Bitcoin Fog mixer operator convicted for laundering $400 million

Bitcoin Fog

Russian-Swedish national Roman Sterlingov was convicted by a federal jury in Washington, D.C., for operating Bitcoin Fog between 2011 and 2021.

Bitcoin Fog was one of the longest-running cryptocurrency “tumblers” on the dark web, which cybercriminals from multiple darknet marketplaces used to launder their criminal proceeds.

Mixing services allow users to obfuscate the origin of their digital possessions so that they can be safely withdrawn in “fresh” wallets not associated with illicit activities, making it harder for law enforcement to trace the funds.

Users submit their coins to these platforms and receive an anonymous token that determines the cash-out amounts minus a service fee.

The service takes coins from multiple users and mixes them in a hidden pool before redistributing them, making tracing and linking to the original source difficult.

Being one of the longest-running mixers in the darknet, Bitcoin Fog gained popularity and enjoyed significant traffic.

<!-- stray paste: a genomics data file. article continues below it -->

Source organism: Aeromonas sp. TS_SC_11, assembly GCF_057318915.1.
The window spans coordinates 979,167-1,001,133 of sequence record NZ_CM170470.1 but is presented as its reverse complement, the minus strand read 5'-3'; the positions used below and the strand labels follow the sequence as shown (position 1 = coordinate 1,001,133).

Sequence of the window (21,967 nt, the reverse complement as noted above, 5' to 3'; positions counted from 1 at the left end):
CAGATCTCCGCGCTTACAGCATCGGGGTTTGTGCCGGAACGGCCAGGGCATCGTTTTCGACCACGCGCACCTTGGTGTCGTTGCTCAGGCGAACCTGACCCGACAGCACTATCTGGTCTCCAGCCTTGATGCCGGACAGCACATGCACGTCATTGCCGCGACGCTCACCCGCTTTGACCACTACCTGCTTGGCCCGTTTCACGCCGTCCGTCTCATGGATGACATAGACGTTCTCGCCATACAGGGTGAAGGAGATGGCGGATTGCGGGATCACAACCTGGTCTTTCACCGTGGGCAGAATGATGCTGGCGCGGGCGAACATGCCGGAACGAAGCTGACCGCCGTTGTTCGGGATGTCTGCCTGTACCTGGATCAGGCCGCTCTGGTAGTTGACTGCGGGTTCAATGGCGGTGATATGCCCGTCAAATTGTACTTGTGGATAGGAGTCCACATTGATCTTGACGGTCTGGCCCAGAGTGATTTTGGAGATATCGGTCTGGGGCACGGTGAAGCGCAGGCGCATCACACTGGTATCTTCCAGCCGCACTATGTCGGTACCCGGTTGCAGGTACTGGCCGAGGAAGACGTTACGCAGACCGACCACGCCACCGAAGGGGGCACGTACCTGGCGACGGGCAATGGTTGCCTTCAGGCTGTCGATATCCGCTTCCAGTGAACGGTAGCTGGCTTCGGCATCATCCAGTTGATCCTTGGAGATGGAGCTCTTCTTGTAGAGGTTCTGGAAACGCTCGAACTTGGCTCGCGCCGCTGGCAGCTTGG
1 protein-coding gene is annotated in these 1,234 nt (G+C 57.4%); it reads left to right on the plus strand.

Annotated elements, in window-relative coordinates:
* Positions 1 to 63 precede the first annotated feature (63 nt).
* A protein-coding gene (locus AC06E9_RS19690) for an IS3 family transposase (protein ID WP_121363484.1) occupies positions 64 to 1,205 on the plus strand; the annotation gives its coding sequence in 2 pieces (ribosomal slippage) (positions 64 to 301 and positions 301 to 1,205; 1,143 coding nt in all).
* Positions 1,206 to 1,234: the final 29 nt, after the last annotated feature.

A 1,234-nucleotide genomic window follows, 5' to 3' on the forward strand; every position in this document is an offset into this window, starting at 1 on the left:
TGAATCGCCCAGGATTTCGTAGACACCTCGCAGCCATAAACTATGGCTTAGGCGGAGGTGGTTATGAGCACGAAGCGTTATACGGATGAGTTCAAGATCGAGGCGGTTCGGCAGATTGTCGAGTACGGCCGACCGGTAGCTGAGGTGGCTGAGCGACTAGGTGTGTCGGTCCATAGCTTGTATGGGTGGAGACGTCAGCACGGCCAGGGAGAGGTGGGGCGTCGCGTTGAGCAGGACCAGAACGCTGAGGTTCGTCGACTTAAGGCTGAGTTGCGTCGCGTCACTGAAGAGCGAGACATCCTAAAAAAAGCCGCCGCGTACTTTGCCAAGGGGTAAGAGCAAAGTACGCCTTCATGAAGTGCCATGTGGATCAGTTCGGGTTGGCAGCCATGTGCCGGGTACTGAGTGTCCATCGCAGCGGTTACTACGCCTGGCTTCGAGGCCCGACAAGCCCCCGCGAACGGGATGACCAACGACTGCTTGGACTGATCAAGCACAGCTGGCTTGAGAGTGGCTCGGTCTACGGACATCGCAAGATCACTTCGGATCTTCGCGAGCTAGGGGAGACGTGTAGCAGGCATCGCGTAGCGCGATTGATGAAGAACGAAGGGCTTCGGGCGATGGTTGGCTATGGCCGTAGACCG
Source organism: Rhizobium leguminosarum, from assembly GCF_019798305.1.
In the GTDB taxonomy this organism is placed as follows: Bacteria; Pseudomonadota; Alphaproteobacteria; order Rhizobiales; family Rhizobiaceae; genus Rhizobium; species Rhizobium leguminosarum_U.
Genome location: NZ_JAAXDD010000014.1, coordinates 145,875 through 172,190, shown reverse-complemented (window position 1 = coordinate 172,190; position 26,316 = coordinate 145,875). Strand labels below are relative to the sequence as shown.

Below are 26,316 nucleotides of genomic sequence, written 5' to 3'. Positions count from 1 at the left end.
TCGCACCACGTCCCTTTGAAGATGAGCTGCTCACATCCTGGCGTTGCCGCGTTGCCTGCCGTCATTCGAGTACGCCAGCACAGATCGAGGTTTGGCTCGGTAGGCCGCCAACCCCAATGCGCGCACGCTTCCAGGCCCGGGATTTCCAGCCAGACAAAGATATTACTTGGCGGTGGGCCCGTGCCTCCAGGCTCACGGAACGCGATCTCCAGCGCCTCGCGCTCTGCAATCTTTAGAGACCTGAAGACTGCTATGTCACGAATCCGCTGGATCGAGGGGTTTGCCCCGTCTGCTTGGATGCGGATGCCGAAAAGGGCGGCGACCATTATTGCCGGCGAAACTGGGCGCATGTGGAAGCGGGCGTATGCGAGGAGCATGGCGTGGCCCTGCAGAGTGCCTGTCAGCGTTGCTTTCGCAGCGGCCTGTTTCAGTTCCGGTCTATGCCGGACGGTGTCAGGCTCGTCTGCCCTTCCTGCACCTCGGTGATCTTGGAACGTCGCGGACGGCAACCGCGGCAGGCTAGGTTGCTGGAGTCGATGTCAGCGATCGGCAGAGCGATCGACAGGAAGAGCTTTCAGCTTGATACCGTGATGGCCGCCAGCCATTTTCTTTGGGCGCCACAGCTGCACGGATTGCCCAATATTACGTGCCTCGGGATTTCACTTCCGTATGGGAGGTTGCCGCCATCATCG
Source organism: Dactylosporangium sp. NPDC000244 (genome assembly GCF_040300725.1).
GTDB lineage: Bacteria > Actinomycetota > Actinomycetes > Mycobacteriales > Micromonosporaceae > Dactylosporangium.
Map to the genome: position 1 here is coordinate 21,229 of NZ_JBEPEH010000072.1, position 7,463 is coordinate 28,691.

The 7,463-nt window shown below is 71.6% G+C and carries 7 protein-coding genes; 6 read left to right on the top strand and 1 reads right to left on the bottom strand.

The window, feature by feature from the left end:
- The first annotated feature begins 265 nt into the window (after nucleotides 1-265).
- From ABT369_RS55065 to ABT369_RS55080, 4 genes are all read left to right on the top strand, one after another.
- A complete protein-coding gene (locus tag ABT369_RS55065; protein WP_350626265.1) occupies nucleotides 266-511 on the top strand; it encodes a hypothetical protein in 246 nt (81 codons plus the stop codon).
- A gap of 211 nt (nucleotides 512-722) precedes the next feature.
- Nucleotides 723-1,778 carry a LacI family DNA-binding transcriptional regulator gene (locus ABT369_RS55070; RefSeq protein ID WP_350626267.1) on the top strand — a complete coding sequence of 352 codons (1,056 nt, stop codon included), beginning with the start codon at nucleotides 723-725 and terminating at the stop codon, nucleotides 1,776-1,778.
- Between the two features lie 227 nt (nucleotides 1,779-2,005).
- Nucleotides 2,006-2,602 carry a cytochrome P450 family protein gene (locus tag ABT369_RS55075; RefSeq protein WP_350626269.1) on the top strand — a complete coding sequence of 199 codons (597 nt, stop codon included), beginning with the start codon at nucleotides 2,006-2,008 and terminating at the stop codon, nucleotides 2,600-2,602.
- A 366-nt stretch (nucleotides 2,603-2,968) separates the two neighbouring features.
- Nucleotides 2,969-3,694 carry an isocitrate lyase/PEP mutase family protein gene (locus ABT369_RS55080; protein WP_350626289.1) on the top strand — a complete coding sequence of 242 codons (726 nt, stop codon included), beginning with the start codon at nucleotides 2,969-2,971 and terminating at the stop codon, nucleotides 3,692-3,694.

According to the U.S. Department of Justice (DoJ) announcement, Bitcoin Fog laundered approximately $400 million, a large portion of which is believed to be associated with various crimes.

“Over the course of its decade-long operation, Bitcoin Fog moved over 1.2 million bitcoin, which was valued at approximately $400 million at the time of the transactions,” reads the U.S. DoJ announcement.

“The bulk of this cryptocurrency came from darknet marketplaces and was tied to illegal narcotics, computer crimes, identity theft, and child sexual abuse material.”

Deputy Attorney General Lisa Monaco highlighted that a dedicated team meticulously traced the Bitcoin transactions through the blockchain to identify and hold Sterlingov accountable.

Sterlingov faces a maximum penalty of 20 years in prison for money laundering conspiracy and sting money laundering charges, along with up to five years for operating an unlicensed money-transmitting business and for money transmission without a license in the District of Columbia.

Mixing services are always in the crosshairs of law enforcement, as they play a vital role in the money laundering process for cybercriminals.

Recent actions by international law enforcement targeted Tornado CashChipMixer, and, for aiding ransomware gangs and North Korean hackers in laundering the proceeds of big crypto heists.

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